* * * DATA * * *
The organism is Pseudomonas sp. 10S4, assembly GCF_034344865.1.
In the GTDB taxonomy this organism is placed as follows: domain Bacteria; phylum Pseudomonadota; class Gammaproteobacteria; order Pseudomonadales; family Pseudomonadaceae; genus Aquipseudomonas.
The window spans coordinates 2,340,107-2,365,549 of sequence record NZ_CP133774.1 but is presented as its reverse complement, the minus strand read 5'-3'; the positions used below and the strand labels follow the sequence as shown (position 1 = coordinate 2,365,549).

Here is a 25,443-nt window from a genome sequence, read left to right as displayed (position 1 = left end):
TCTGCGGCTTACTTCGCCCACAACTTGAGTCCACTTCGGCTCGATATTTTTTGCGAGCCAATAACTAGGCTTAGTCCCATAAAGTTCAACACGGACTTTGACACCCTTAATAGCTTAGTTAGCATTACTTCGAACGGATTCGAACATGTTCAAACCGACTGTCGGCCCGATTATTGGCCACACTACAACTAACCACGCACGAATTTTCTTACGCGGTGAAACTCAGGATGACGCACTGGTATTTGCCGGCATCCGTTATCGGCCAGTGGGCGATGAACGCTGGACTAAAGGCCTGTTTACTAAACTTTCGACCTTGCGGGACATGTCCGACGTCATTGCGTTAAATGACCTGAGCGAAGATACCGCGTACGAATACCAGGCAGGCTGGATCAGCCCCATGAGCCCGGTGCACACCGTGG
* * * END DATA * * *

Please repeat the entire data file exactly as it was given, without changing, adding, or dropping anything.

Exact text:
The organism is Pseudomonas sp. 10S4, assembly GCF_034344865.1.
In the GTDB taxonomy this organism is placed as follows: domain Bacteria; phylum Pseudomonadota; class Gammaproteobacteria; order Pseudomonadales; family Pseudomonadaceae; genus Aquipseudomonas.
The window spans coordinates 2,340,107-2,365,549 of sequence record NZ_CP133774.1 but is presented as its reverse complement, the minus strand read 5'-3'; the positions used below and the strand labels follow the sequence as shown (position 1 = coordinate 2,365,549).

Here is a 25,443-nt window from a genome sequence, read left to right as displayed (position 1 = left end):
TCTGCGGCTTACTTCGCCCACAACTTGAGTCCACTTCGGCTCGATATTTTTTGCGAGCCAATAACTAGGCTTAGTCCCATAAAGTTCAACACGGACTTTGACACCCTTAATAGCTTAGTTAGCATTACTTCGAACGGATTCGAACATGTTCAAACCGACTGTCGGCCCGATTATTGGCCACACTACAACTAACCACGCACGAATTTTCTTACGCGGTGAAACTCAGGATGACGCACTGGTATTTGCCGGCATCCGTTATCGGCCAGTGGGCGATGAACGCTGGACTAAAGGCCTGTTTACTAAACTTTCGACCTTGCGGGACATGTCCGACGTCATTGCGTTAAATGACCTGAGCGAAGATACCGCGTACGAATACCAGGCAGGCTGGATCAGCCCCATGAGCCCGGTGCACACCGTGG